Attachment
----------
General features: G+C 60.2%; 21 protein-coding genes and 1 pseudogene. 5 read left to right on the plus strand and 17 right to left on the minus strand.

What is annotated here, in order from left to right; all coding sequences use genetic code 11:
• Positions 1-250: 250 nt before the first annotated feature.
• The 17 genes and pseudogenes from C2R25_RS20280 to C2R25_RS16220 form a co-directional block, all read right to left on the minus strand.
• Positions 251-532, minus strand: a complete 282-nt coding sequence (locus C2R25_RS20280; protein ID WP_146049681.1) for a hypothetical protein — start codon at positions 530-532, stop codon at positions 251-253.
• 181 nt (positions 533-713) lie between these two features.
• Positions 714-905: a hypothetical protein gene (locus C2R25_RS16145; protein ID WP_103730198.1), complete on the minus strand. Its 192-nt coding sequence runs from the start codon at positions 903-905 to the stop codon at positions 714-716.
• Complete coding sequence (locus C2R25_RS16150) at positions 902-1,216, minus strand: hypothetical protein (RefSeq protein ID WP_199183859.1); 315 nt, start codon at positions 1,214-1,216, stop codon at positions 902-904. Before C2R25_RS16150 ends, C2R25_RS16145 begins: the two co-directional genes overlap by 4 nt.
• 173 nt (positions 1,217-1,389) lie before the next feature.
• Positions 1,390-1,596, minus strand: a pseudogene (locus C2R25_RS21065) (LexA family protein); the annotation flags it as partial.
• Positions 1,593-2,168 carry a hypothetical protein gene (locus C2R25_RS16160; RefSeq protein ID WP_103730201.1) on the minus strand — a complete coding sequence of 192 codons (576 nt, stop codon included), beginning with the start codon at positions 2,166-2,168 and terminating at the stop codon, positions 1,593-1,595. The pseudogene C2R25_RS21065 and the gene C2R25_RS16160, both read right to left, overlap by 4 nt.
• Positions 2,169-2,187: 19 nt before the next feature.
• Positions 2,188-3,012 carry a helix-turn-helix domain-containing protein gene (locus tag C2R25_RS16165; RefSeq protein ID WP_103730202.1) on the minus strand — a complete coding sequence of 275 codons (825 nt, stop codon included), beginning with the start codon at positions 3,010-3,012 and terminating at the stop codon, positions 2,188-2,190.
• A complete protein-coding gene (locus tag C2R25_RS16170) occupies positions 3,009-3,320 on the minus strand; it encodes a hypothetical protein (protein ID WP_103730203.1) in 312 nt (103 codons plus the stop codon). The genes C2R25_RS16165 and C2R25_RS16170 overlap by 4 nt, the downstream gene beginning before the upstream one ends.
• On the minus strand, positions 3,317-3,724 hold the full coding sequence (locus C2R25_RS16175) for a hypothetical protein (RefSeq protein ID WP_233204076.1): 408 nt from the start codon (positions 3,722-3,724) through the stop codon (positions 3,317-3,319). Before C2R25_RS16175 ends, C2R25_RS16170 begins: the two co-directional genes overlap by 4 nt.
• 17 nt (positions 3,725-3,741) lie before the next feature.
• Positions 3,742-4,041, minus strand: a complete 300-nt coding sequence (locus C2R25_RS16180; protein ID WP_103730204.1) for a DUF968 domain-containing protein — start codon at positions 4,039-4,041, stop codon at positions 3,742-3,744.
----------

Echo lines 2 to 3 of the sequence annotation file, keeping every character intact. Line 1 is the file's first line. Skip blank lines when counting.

What is annotated here, in order from left to right; all coding sequences use genetic code 11:
• Positions 1-250: 250 nt before the first annotated feature.